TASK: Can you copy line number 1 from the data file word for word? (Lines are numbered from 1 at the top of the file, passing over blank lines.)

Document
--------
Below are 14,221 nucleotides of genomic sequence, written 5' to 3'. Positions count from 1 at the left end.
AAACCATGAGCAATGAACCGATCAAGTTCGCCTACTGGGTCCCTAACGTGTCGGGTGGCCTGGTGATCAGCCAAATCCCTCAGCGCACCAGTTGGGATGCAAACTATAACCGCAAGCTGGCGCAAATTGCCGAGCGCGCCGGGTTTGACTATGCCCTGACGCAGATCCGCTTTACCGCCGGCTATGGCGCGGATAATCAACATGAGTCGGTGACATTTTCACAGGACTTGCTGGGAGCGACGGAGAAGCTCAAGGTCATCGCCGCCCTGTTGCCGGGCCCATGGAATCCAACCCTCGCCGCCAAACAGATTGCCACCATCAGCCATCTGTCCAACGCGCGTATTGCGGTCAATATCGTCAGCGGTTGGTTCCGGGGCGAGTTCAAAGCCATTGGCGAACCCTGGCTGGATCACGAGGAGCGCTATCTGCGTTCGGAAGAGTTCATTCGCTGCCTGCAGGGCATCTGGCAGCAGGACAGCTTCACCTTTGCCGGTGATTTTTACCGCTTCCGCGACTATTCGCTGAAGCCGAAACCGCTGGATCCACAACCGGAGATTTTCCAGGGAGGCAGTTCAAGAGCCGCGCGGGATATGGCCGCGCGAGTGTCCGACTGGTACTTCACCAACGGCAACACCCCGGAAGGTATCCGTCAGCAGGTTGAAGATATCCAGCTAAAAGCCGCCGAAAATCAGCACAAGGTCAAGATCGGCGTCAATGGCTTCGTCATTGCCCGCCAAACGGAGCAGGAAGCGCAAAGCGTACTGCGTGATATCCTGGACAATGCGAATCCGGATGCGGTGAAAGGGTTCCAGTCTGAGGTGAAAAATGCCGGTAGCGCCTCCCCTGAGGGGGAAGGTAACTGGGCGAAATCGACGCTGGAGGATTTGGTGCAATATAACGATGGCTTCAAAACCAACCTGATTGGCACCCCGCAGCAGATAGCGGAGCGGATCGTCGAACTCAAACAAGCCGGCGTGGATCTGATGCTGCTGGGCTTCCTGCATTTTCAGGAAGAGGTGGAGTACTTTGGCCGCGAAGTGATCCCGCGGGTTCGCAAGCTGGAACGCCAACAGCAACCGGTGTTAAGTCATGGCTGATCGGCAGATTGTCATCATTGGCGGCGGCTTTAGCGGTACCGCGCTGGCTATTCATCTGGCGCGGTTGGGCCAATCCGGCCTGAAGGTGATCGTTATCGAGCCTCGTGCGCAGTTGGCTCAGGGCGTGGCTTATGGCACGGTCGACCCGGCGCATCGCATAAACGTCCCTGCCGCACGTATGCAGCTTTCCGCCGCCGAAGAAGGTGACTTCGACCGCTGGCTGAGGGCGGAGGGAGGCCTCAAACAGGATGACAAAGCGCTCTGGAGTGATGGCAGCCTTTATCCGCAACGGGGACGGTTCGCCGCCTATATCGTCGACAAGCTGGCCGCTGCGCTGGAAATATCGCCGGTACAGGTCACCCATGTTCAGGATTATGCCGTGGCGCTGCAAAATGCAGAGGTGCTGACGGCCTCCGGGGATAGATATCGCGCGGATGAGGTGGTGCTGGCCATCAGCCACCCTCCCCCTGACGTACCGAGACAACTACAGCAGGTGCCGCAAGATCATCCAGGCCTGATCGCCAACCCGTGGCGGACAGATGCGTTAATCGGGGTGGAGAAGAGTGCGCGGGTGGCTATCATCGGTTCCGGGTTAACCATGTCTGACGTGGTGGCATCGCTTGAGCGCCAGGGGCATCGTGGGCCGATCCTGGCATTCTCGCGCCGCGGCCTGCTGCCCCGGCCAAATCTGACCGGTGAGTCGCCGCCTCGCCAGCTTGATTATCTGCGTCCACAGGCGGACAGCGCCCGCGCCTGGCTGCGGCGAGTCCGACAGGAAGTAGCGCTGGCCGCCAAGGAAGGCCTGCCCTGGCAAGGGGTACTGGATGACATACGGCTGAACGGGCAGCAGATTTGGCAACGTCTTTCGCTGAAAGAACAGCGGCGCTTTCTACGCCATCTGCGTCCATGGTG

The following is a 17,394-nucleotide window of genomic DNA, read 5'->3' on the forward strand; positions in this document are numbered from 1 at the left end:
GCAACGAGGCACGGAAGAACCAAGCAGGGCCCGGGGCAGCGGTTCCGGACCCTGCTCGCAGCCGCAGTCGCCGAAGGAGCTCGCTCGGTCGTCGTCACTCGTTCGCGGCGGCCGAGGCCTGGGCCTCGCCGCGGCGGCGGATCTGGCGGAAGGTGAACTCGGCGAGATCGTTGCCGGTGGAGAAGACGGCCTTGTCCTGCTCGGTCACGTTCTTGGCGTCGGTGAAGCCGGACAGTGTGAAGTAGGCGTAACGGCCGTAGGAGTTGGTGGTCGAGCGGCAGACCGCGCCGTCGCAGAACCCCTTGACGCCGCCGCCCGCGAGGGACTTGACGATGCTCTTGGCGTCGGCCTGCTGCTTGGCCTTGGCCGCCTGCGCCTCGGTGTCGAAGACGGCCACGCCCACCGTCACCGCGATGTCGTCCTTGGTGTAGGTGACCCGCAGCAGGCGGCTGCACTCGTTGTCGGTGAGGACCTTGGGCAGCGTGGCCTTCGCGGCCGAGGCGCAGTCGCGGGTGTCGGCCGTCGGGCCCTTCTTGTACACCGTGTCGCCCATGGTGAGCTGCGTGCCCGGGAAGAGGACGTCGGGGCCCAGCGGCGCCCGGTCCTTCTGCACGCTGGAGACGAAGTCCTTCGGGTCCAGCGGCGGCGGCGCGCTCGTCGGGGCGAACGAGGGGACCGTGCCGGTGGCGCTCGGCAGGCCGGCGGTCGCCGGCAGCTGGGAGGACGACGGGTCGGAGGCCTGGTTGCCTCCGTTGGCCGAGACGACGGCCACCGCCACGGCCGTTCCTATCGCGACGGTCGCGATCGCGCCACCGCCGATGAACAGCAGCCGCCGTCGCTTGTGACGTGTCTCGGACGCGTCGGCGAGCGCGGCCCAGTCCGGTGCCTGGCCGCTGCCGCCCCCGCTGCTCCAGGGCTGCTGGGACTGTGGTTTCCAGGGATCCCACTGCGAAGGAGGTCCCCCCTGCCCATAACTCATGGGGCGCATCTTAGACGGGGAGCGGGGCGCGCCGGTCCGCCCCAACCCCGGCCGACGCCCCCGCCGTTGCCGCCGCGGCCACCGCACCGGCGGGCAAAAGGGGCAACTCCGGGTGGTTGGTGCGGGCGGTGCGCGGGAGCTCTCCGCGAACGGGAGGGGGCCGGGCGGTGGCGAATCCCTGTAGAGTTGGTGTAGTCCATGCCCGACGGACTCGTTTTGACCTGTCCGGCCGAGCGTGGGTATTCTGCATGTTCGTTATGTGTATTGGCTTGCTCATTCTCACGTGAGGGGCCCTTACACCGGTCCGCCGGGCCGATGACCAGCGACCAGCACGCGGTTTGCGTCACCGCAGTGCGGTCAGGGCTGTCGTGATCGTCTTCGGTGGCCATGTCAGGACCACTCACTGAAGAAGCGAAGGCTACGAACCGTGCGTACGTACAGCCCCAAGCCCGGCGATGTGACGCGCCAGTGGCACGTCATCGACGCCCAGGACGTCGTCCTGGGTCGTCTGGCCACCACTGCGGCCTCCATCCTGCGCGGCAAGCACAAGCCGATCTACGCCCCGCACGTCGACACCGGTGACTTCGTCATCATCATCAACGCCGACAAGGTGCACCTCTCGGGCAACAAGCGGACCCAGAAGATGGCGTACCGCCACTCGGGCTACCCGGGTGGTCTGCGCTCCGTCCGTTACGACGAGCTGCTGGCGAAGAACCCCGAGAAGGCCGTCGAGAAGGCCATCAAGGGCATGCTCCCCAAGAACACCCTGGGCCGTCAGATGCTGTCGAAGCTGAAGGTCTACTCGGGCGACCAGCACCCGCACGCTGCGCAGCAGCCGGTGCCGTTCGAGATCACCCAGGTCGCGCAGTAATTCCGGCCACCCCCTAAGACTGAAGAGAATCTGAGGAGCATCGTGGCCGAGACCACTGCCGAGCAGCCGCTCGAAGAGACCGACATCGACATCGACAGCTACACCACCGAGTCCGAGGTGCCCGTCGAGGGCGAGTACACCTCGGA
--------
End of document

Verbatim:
Below are 14,221 nucleotides of genomic sequence, written 5' to 3'. Positions count from 1 at the left end.